Saturday, 20 July 2013

It's a Demon of a Fault

Many people have requested that I do a post on the Demon Fault. I've struggled to put something together because structural geology is not one of my strong points and secondly because there was so little published information about it, except for some specific papers in the 1970’s. Thankfully, a few months ago Babaahmdi & Rosenbaum (2013) published a detailed paper summarising what was known in the 1970s, presenting how the fault appears, how it seems to have developed and how it may fit into the development of eastern Australia. It is worth noting that Gideon Rosenbaum from The University of Queensland has been the major researcher on New England structural geology for the last 5 years. If it was not for him and his student’s research we would be struggling to understand some of the basic features of the older rocks of the region including the Demon Fault.

Large faults are usually have quite distinctive landscape features. The Demon Fault is mainly a transverse type fault (movement on the fault horizontally rather than vertically) which displays very obvious topographical features.  Transverse faults often form valleys, where the rock of the fault has been broken down into what is called gouge or rock-flour. Gouge is very weak material. It is easily eroded and rivers often preferentially follow the route of the fault carving out the gouge into deep valleys.  The presence of deformational features in the surrounding rock can give an indication of how deep the fault was when it was active.

The Demon Fault is a prominent feature because it is evident from a series of valleys from near the Queensland Border to Dorrigo. At the Queensland end it is partly obscured by the Cenozoic Main Range Volcanics and in the Dorrigo area the end is obscured by the Cenozoic aged Ebor Volcanics. Geological maps of the area show a nice linear feature with obvious truncation of pre-existing geological units. Aerial photos also show the fault up nicely with streams preferentially flowing along the trace of the fault and contrasting with the rugged forested mountains surrounding it. I’ve never taken a photo of any part of the Demon Fault but a nice photo taken from an aeroplane can be found here: http://www.panoramio.com/photo/35890361

The Timbarra River has followed the Demon Fault creating linear valley
http://www.panoramio.com/photo/35890361 (used with permission)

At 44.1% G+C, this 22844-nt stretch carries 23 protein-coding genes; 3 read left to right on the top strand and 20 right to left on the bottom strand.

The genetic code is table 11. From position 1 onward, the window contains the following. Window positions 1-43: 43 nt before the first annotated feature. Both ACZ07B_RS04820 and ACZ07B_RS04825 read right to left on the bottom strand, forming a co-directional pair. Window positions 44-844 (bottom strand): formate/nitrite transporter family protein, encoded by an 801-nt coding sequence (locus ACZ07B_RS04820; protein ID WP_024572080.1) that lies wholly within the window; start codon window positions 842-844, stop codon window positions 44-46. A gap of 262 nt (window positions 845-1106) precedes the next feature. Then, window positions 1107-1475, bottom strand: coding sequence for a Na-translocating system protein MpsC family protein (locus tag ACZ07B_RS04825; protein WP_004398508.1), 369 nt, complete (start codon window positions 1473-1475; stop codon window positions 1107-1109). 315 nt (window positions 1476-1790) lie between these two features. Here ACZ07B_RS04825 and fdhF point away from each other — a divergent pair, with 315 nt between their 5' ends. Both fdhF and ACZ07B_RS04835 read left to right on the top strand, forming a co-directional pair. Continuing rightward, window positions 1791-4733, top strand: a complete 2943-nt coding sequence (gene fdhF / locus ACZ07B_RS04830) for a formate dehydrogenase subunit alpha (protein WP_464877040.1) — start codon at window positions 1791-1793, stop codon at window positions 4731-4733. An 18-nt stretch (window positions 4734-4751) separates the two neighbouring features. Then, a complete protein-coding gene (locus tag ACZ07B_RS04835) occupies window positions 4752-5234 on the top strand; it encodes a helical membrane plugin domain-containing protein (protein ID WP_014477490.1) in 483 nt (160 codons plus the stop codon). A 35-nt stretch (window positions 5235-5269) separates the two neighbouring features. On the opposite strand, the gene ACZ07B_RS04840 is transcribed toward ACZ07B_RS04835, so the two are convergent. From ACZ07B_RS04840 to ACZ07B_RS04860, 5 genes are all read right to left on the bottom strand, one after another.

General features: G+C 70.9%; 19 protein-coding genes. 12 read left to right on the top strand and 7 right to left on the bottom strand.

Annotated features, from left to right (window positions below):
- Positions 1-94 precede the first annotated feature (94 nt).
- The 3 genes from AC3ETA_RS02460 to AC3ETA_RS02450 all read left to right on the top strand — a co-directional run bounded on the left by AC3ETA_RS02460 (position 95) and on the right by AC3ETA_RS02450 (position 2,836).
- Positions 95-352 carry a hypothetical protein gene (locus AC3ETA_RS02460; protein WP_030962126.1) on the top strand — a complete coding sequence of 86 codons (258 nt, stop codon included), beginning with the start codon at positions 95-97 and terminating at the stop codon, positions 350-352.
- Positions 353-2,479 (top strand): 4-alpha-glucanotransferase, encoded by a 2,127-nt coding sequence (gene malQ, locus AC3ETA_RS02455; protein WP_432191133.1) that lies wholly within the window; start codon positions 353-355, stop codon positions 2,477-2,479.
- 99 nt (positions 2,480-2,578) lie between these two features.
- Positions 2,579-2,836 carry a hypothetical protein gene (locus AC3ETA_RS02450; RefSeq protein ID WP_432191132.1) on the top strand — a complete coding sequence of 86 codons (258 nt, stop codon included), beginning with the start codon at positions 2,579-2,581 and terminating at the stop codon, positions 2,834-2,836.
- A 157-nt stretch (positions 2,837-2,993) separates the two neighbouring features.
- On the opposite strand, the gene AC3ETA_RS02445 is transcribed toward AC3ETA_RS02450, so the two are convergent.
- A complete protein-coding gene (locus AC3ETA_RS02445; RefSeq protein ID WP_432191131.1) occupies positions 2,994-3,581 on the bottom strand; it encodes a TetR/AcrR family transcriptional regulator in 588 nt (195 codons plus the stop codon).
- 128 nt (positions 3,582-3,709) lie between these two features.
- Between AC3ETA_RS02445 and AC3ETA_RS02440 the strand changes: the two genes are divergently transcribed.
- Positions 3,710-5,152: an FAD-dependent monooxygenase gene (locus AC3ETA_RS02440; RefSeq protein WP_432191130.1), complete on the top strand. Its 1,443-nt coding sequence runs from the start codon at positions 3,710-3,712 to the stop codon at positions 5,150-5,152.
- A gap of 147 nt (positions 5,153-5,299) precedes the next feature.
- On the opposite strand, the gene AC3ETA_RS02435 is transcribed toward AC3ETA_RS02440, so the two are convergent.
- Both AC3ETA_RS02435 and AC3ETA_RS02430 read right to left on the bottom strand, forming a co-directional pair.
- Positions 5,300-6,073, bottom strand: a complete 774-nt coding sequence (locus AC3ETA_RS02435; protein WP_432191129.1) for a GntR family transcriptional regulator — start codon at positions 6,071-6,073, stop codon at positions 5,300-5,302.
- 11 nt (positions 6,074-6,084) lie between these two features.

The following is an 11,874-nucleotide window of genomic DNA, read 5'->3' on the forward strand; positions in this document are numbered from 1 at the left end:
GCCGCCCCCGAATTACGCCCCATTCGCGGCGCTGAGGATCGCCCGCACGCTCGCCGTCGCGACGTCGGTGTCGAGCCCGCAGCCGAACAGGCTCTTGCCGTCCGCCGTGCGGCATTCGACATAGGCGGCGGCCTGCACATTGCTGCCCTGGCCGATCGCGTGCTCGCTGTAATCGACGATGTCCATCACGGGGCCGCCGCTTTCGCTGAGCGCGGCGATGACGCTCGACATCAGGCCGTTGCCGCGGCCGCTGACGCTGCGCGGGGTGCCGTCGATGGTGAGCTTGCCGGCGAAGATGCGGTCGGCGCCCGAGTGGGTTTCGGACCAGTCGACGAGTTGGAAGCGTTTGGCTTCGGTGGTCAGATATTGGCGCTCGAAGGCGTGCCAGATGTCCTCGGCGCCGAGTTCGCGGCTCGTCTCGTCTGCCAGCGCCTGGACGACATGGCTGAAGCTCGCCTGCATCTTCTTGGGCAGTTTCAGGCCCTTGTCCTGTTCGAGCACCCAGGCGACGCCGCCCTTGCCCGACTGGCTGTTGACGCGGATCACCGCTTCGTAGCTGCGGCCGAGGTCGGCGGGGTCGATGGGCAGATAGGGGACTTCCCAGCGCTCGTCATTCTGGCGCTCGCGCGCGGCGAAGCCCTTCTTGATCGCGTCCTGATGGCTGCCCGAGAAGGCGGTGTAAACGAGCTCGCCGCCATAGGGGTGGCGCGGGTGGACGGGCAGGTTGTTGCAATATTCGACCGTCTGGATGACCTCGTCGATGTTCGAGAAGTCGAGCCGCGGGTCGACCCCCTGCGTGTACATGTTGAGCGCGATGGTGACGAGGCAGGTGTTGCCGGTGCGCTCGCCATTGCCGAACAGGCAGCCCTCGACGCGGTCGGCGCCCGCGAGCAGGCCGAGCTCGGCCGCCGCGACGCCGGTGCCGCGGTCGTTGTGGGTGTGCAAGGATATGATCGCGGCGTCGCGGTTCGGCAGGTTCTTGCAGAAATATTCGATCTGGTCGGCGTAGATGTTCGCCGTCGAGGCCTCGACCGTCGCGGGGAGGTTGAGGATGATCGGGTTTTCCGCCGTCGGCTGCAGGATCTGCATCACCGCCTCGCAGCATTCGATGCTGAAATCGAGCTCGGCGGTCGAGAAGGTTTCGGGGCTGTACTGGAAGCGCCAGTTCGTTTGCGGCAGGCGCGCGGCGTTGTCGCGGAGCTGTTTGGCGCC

Korsch et al (1978) observed that the Demon Fault had displaced several geological units including intrusions of the Bungulla Monzogranite (now known as the Rocky River Monzogranite), Dumbudgery Granodiorite and Newton Boyd Granodiorite as well as the Drake Volcanics. The fault was interpreted as a dextral strike-slip fault (a fault where the eastern side had moved south relative to the western side). Korsch et al (1978) calculated that the fault had displaced these units 17km which is substantial in Eastern Australia. Dating of the displaced granite intrusions provides a possible maximum date of within Triassic period (249-232 million years). The nature of deformation features adjacent to the faulting indicates that the fault was shallow and/or was created in a brittle environment. Badaahmadi & Rosenbaum (2013) speculate that the timing of the faulting may actually be similar to that of faulting and extension in the earth’s crust that formed the Ipswich and Clarence-Moreton Basins (more about this in future posts).

There are many factors in understanding the Demon Fault. It is interesting to note that other authors have come up with different lengths of displacement including 30km in the northern part of the fault and 23Km in the central part. Badaahmadi & Rosenbaum (2013) have calculated that the northern part of the fault displaced 35km, in the centre by 25km and south by 19km. Some components of reverse faulting (where one side of the fault slid down and away from the other side) were observed. Additionally, it was noted that the Demon Fault did not appear to follow one big long line but instead had numerous splays (deviations, splitting, etc) especially in the south. Badaahmadi & Rosenbaum (2013) suspect that there may be two causes to the different lengths:
  1. Splays may have created movement of the fault which had a vertical component as well as horizontal.
  2. There may have been some fault reactivation of the northern part of the fault as recently as the Cenozoic era.
Both of these possibilities really need a discussion in their own right, rather than cursory mention. So, I’ll get back to these in a future post.  I also want to cover the significance of the Demon Fault in formation of the Texas and Coffs Harbour Oroclines which are incredibly large features that I’ve briefly touched on in an earlier post about the South Solitary Island.

References/bibliography:
*Babaahmadi, A. & Rosenbaum, G. 2013. Kinematics of the Demon Fault: Implications for Mesozoic strike-slip faulting in eastern Australia. Australian Journal of Earth Sciences. V.60
*Korsch, R.J., Archer, R. & McConachy, G.W. 1978. The Demon Fault. Journal and Proceedings, Royal Society of New South Wales. V111.

2 comments:

  1. Hi Rod. When I look at Google Maps, there certainly is a distinct line of valleys running north south between the Queensland border to the Guy Fawkes River NP, which includes the Timbarra river valley. I assume this is the visible evidence of the Demon fault of which you speak. I very much look forward to your future posts on this prominent feature of the landscape which I was ignorant of until today!
    Thanks so much for your fascinating blog.

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    Replies
    1. Hi Alex,

      You are spot on with your observation. That is indeed the line of the Demon Fault.

      Thanks for the compliment on the blog. I appreciate you coming by and reading.

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